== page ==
I have been in FL for a few months, and I love the weather, but the Tampa area is a bit too developed for me, it seems like developers and city councilmen won’t be happy until every piece of land is sold and paved, but don’t mention all the abandoned and underdeveloped lots downtown. That and the traffic sucks, I am so glad I work the graveyard shift and can avoid it.

    AZ is nice, I prefer Flagstaff to Phoenix, though, I need trees and hills.

    I can appreciate JR’s sentiment, in a similar vein, I tell people that the reason the Jersey Turnpike and Parkway run thtough the ugliest parts of the state is too discourage anyone else from moving there. IN a way, it was my favorite place, Passaic County has lots of parks and openland for hiking in solitude, but is only 45 minutes from NYC.

  • HW Saxton

    SFC Ski,I agree with you about Colorado.
    The growth has been both a blessing and
    a curse though. Denver HAS gotten to be
    pretty hip as far as culture goes but a
    lot of interesting run down areas such
    as 5 Points have been gentrified beyond
    recognition.I’ve lived out west most all
    my life and so many places I love have
    fallen victim to this same malady.Which
    is unfortunate. But like Denver you just
    take the good with the bad and hope for


    HW: ” a lot of interesting run down areas such as 5 Points…”

    In the 80’s, “interesting” was not one of the adjectives applied to 5-Points.
    If I were to live in Denver, I’d want one of the great old houses east of Capitol Hill and South of Colfax. I hate the cookie cutter look of the suburbs.

  • rj, what the department of the interior?

    what was the degree in?

    the west is a good choice, even the hot parts, since they’re not sticky-hot like florida.

  • ‘what the’ = ‘why the’


  • RJ

    My degree is pretty much a Liberal Arts degree, with a minor in Criminal Justice.

    The Interior Department oversees the National Parks. I am quite the nature-lover, so I figure that would be a career I would enjoy.

  • wow, a liberal arts degree…kinda cool. also, kinda rare these days. good for you.


    Tucson is pretty nice, and not sprawl like Phoenix, for a relatively small city, it has quite a variety of immigrants and great restaurants because of it. I always like going to the Desert Museum, especially when they have their nightime programs. The Huachuca range and Coronado State Park system make for some great hiking. I think the only downside is, like anywhere in the Four-Corners states is water.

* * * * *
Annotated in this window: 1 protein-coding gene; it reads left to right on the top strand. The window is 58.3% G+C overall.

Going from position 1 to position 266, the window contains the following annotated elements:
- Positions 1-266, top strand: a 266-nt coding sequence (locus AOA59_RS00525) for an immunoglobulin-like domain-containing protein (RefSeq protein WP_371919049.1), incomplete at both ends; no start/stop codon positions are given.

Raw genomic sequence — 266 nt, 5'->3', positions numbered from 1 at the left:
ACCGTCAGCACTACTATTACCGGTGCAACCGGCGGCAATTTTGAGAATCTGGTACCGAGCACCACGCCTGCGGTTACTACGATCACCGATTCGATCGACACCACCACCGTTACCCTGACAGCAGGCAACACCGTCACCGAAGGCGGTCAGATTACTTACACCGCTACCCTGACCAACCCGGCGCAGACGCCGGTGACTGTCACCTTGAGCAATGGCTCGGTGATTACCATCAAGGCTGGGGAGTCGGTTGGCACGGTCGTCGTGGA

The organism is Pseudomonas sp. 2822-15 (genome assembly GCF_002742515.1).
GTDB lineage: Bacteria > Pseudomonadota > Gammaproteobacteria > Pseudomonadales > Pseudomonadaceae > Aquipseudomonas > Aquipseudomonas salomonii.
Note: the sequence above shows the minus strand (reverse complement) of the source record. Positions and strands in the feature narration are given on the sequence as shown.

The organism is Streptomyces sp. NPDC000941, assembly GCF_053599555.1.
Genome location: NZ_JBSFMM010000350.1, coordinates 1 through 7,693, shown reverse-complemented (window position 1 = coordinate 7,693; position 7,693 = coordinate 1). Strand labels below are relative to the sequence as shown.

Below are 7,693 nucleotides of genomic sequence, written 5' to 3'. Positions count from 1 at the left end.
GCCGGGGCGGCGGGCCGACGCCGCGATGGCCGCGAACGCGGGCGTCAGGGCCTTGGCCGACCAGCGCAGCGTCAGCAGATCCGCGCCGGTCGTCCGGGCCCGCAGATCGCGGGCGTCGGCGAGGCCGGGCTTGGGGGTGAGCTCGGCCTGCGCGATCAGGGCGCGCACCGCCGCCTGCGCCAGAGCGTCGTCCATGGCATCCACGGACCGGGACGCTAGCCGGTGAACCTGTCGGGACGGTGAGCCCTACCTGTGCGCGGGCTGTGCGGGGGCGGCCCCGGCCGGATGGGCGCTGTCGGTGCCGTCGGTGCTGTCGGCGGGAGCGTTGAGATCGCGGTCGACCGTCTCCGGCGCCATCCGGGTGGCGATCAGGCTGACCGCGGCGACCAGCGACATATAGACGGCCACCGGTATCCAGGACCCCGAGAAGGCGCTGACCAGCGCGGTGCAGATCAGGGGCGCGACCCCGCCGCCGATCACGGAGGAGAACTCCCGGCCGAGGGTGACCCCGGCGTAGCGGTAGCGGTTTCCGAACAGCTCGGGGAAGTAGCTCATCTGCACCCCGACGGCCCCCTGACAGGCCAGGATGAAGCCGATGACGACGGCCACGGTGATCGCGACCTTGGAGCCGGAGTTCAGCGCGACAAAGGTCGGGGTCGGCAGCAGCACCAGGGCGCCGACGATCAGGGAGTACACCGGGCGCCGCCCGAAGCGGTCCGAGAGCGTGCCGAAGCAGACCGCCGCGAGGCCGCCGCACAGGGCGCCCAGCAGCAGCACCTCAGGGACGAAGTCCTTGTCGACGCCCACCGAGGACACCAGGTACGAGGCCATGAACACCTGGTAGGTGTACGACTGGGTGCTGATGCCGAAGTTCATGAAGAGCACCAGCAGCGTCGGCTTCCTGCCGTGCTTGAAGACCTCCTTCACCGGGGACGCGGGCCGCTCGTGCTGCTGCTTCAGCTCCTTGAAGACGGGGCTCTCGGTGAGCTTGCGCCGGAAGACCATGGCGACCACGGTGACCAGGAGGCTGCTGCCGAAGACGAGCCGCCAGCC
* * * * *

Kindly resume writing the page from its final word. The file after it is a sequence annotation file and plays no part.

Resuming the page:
As for chess, I play very poorly, but it can be a great way to pass the time. In the Middle East, backgammon is the boardgame of choice, now I know how to lose gracefully in 2 languages.

  • Maurice


    I am an avid chess junkie. I really enjoyed your post and am amazed you don’t play. I got my boys involved in chess at a young age and now they play in the local tournaments. It helps them in everyday life.

    You really should consider the great state of Idaho. We are not all slack-jawed hillbillies and the scenery and trails go on forever. We are small enough to have very little crime but big enough to have some culture (local theatre, art gallery, some good concerts).

  • RJ

    I play chess. But I inevitably lose. So I tend to play rarely…

  • Eric Olsen

    physical threats are completely unacceptable

  • Eric Olsen

    and congrats on the degree RJ!

  • RJ

    Thanks, Eric! 🙂

  • maybe you can move to kansas and manage the world’s largest ball of twine exhibit.

    gawd knows i coulda used a job like that after the brain-crush of college.

  • RJ


    Actually, I’m hoping for something more scientific. You know, studying some species of endangered bird (or whatever) and its habits, and then writing a peer-reviewed (shudder) paper on how to better bring about the revival of this species.

    Of course, this would probably require some post-grad work on my part. So…I might not be done with school just yet!

  • JACK


  • Bennett Dawson

    Nice piece Tom. My boy and I break even unless I have had a few beers. I get impulsive, bad idea in chess.

  • bhw

    maybe you can move to kansas and manage the world’s largest ball of twine exhibit.

    Don’t forget the Corn Palace in South Dakota!

  • Richard

    I have never thought of chess as sport. How silly of me. I always saw it as a level above sport. It to me is a combination of study; and intellect with I guess gaming. Therefore it is a sport hey!